No Union troops had been in Washington, Arkansas for the entire war. It was only after the surrender to the United States that Union troops arrived from Michigan to keep the order and offer the opportunity for local citizens to sign and abide by an oath of loyalty to the United States. Some of Washington’s citizens were understandably reluctant to take the oath, being perhaps somewhat xenophobic as the blue uniforms arrived in droves.
But the mayor of the town, one John Eakin, highly educated and rhetorically gifted editor of the local newspaper, published a highly persuasive editorial in the paper on June 7, 1865 that held great sway, both among the Southerners. Reading it, many were persuaded to sign the oath of loyalty, thereby receiving amnesty, as provided by the President of the United States of America. The editorial was printed as follows:
“TO SOUTHERN MEN—The duties of conscience are so peculiar and appropriate for each man’s own decision, that we cannot presume to advise regarding them in any manner whatever. We are free, however, to express our own opinion, that others may consider of it.
“With the capture of President Davis and his cabinet, the dispersion of congress without intention or hope of re-assembling, the impossibility of new elections or conventions of the people, and the final surrender of the last army of the South under General Smith, the Southern Confederacy dies, and becomes extinct.
“With it dies all obligations of allegiance—Nothing remains to which allegiance may attach.
“Each man is free in conscience, without loss of dignity or self-respect, to take the oath of allegiance to the United States, provided he means honorably to abide by it, live peaceably under its government, and claim its protection. It is a fair bargain, and he will not be justified in any mental reservations to the contrary. If he cannot take it honestly, he had better not take it at all, but transfer his allegiance, with his person, family and property to some other government, so far as he may be able to do so.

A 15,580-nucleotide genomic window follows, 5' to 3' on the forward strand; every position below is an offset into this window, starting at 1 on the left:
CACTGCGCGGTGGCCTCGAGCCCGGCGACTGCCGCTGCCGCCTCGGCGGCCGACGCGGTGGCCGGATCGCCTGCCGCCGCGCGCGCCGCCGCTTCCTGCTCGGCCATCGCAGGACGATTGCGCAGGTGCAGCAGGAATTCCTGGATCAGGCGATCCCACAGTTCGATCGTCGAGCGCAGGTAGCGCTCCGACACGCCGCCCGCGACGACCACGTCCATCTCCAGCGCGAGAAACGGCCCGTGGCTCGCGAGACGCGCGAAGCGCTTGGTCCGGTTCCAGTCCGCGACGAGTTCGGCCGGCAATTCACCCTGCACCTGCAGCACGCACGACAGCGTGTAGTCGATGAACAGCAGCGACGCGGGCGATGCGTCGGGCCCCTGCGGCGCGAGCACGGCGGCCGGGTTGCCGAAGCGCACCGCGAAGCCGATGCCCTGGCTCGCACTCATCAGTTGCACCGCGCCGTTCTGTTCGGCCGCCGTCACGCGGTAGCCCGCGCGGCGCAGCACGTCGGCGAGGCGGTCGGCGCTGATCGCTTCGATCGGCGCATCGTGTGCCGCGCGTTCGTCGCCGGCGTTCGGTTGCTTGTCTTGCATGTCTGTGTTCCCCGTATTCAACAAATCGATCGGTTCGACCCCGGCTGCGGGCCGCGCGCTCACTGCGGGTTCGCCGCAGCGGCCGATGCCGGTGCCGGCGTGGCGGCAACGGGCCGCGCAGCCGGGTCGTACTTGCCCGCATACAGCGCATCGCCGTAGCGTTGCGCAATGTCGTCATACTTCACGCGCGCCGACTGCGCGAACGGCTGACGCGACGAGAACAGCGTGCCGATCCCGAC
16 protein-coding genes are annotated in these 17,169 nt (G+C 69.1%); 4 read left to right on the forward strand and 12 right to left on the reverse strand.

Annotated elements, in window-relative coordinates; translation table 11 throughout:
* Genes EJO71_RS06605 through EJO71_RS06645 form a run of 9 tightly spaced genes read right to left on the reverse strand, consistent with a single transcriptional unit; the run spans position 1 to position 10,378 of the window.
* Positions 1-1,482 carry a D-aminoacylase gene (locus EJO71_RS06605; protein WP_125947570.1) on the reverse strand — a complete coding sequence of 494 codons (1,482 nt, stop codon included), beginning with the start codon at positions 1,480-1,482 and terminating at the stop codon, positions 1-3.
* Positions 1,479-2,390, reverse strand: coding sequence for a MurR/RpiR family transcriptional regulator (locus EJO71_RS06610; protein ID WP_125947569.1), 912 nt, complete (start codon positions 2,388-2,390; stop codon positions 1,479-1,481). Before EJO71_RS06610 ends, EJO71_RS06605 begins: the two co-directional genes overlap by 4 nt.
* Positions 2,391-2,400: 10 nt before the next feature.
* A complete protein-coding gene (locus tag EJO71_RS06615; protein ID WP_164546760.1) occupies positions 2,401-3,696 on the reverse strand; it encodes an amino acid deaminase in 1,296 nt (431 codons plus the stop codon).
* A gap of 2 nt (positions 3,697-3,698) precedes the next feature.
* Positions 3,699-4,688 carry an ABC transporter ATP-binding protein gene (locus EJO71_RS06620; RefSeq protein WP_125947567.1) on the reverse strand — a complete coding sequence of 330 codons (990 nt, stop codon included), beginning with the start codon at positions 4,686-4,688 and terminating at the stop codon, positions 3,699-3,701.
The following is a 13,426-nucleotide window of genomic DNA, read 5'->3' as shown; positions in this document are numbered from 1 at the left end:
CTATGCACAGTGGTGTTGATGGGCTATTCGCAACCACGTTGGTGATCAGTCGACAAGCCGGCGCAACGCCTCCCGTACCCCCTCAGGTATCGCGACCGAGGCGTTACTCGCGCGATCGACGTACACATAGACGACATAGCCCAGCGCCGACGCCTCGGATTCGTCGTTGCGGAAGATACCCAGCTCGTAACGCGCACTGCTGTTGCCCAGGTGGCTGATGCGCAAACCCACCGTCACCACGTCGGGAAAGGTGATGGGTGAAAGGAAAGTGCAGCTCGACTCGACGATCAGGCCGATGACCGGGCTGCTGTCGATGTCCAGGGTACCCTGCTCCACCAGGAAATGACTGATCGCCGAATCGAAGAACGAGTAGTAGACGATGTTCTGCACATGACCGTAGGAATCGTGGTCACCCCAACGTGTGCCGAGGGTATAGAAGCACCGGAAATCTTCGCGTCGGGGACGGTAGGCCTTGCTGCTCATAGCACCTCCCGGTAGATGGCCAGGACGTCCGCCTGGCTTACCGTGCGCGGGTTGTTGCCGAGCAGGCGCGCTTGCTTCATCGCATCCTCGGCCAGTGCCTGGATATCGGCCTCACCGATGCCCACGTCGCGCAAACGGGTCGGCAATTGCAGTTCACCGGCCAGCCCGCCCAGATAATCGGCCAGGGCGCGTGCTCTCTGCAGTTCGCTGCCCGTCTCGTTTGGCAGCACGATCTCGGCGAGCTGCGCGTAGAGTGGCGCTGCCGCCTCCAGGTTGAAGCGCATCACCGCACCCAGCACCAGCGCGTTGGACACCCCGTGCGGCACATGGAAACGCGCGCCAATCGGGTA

“We are satisfied that our single devotion to the cause of the Confederacy, during its existence, has fulfilled all the obligations of patriotism. With a conscience clear of offence, we are willing to transfer that allegiance, so left in abeyance, to the government of the United States, and hope to observe it quite as faithfully.”
The loyalty oath read as follows: “I do solemnly swear, in the presence of Almighty God, that I will henceforth faithfully support, protect and defend the Constitution of the United States, and the Union of the States thereunder, and that I will, in like manner abide by and faithfully support all laws and proclamations which have been made during the existing rebellion with reference to the emancipation of slaves, so help me God.”
No matter how strongly I felt about my homeland as a Southerner, I do believe Eakin’s logic and rhetorical skill would have convinced me to sign the oath and to abide by it with a clear conscience.